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Japanese law to be revised for prompt handover of children under Hague Convention

Japanese legislation implementing the Hague Convention to be revised


Amid the increasing number of problems in which a parent who divorced overseas returns to Japan with their children, a working group of the Legislative Council of the Justice Ministry – an advisory panel to justice minister – decided to draw a draft plan to make more effective a court order to hand over children to parents who win custody, Sankei Shimbun learned on June 25. The panel, by incorporating into the draft a provision that will allow a court executive officer to take away children in the absence of the parent living with the children, will put together a draft outline to revise the Civil Execution Act and the legislation implementing the Hague Convention on the Civil Aspect of International Child Abduction.


Panel will draw an outline in accord with domestic law


On account of the current complicated procedures, it is often the case that children continue to live in Japan even after the final court order to hand over children to parents who win custody. The international community has called for Japan to review the system.


The Hague Convention is an international treaty that sets out rules and procedures for the prompt return to the country of habitual residence of children. Japan acceded to the convention in 2014. However, the U.S. State Department, citing the ineffectiveness of the convention in Japan, listed it as “one of the countries in noncompliance” in an annual report released in May this year.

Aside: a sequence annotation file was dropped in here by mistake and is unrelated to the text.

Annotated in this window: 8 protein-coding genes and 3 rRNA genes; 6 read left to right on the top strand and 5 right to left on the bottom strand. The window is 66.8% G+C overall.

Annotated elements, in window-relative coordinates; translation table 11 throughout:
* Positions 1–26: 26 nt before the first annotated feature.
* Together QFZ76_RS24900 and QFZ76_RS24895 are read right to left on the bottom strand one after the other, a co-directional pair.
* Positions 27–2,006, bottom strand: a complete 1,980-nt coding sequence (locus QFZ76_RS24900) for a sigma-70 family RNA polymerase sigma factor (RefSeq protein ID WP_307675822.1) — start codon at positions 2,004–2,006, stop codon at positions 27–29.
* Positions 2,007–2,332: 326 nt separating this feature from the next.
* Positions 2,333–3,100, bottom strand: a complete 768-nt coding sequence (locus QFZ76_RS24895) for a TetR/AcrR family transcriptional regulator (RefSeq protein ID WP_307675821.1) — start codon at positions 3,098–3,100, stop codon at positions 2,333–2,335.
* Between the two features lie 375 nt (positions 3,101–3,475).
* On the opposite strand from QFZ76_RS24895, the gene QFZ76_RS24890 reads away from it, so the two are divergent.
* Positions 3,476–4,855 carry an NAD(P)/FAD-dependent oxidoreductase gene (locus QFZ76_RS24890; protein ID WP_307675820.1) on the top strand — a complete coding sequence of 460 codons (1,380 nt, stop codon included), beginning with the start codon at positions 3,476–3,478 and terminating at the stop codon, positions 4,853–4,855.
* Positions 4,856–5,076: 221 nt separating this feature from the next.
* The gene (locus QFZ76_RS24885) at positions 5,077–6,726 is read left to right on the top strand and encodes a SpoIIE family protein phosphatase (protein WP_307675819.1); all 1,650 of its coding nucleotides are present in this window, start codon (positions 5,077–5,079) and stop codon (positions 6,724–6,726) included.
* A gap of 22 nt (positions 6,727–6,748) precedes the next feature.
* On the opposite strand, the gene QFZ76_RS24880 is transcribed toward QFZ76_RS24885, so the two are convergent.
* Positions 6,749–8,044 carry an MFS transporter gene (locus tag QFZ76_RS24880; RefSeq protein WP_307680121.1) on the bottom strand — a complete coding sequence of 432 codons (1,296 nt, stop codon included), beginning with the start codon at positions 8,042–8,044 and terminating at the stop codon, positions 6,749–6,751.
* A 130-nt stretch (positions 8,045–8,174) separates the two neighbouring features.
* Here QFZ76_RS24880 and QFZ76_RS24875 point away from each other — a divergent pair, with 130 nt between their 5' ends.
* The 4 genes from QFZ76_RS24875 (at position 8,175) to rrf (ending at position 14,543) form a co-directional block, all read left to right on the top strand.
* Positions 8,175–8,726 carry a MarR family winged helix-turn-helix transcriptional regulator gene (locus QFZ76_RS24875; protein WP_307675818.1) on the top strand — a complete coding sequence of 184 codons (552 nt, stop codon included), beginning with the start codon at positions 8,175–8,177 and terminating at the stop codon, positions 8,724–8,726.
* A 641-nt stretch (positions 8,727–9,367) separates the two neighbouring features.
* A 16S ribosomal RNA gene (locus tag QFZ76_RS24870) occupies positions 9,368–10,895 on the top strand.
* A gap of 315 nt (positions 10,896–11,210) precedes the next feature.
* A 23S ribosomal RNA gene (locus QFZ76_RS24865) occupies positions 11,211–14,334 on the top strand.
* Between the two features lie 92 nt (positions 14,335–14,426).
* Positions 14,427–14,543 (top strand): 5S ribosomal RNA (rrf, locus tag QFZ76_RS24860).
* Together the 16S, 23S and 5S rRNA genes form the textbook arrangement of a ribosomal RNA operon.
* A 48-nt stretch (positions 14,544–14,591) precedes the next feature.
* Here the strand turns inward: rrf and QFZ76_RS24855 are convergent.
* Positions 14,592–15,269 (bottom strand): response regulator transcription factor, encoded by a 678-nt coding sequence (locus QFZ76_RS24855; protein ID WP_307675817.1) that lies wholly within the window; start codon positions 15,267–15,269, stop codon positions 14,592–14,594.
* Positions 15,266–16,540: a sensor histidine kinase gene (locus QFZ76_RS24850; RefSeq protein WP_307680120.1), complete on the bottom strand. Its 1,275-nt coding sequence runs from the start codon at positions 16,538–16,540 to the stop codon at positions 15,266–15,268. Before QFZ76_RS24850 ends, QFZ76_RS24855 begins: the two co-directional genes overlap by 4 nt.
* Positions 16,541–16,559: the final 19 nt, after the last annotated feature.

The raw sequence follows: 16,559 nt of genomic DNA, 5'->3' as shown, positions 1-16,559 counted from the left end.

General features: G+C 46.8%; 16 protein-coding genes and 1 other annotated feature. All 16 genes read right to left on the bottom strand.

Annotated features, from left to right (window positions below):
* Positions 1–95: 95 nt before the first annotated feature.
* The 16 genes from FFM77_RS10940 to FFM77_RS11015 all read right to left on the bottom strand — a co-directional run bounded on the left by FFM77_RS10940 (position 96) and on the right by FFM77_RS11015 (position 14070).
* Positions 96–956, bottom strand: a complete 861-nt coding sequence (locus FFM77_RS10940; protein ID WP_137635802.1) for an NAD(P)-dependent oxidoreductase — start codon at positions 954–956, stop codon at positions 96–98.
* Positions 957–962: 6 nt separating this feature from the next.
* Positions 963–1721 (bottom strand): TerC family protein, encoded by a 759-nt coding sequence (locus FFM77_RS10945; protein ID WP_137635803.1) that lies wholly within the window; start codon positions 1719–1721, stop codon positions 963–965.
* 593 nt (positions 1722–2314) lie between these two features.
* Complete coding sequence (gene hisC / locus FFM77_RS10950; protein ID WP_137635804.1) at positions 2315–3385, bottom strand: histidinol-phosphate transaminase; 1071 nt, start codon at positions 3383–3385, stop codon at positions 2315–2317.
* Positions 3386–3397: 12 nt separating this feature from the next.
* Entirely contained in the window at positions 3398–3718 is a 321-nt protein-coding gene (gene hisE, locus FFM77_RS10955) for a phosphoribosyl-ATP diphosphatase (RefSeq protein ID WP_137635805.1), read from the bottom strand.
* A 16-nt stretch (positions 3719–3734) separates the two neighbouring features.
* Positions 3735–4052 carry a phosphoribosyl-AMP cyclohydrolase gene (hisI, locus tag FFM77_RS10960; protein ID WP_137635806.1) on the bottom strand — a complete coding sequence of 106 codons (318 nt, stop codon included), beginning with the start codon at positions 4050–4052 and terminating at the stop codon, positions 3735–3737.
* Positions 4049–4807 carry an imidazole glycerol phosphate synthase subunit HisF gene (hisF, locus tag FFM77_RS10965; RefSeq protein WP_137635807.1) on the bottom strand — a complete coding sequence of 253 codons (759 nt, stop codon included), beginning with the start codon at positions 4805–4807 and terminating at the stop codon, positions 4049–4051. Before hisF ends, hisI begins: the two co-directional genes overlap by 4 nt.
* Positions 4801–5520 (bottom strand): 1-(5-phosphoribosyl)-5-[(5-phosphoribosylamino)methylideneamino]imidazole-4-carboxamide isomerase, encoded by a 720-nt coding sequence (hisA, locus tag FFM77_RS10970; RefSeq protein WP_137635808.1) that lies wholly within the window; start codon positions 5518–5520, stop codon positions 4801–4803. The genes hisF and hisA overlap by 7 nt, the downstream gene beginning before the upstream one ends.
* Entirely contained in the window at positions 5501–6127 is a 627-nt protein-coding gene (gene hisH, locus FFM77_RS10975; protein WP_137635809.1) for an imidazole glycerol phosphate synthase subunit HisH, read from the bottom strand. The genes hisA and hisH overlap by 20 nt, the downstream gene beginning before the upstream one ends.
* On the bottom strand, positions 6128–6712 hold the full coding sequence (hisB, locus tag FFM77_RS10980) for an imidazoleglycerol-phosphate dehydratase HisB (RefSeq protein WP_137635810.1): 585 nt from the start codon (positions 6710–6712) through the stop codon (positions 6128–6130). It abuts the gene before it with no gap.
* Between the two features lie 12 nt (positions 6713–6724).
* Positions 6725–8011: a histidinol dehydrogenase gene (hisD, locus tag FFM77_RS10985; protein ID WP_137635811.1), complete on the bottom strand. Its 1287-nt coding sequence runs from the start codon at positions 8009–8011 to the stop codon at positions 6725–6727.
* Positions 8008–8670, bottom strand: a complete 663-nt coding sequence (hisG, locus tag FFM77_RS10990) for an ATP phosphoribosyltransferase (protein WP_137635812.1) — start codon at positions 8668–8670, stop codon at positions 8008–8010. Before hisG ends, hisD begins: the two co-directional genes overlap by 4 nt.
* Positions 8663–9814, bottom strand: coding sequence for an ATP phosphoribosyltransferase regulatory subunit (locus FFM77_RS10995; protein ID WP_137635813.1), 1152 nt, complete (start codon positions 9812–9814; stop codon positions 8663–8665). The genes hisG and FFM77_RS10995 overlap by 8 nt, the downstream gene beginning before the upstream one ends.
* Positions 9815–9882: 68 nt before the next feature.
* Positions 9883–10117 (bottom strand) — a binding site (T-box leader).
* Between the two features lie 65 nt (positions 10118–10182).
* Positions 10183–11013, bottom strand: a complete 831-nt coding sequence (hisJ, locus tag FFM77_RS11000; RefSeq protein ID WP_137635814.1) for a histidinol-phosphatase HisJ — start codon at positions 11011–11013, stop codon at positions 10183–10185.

The legislative council civil execution act working group will look into cases in which parents returned to Japan with children and discuss revising the Civil Execution Act to improve the effectiveness of handing over children to parents who win custody. Japanese legislation implementing the Hague Convention on the Civil Aspect of International Child Abduction is applied to such cases. Because the problematic aspects of those cases are similar, the working group will draw up a draft outline by handling them as a whole.


Under the current system, when a parent returns to Japan with children, the following complicated procedures are required to hand over children to the parent who wins custody: (1) the parent who lost the children files a request for them to be handed over; (2) a court order to hand over the children becomes final; (3) “indirect enforcement,” a penalty paid by the parent with children until they are handed over, is invoke; (4) a court order for the indirect enforcement becomes final; (5) if the parent with children defies the order, a “substitute execution” for handing over the children is filed with the court; and (6) a court executive officer executes the order.


The current system, which requires indirect enforcement, takes time. In addition, when implementing a substitute execution, the presence of the parent living with children is requisite. Court executive officers were often unable to implement the order because the parents who lost custody intentionally hid their children to block the handover.


The pillars of the proposed draft plan of the advisory panel will no longer require the procedure for indirect enforcement in principle; a substitute execution will be implemented in the absence of parents living with children; and parents who win custody will be present in principle when implementing a substitute execution. The panel focuses on consideration for children when implementing this series of measures.


Consideration for children is necessary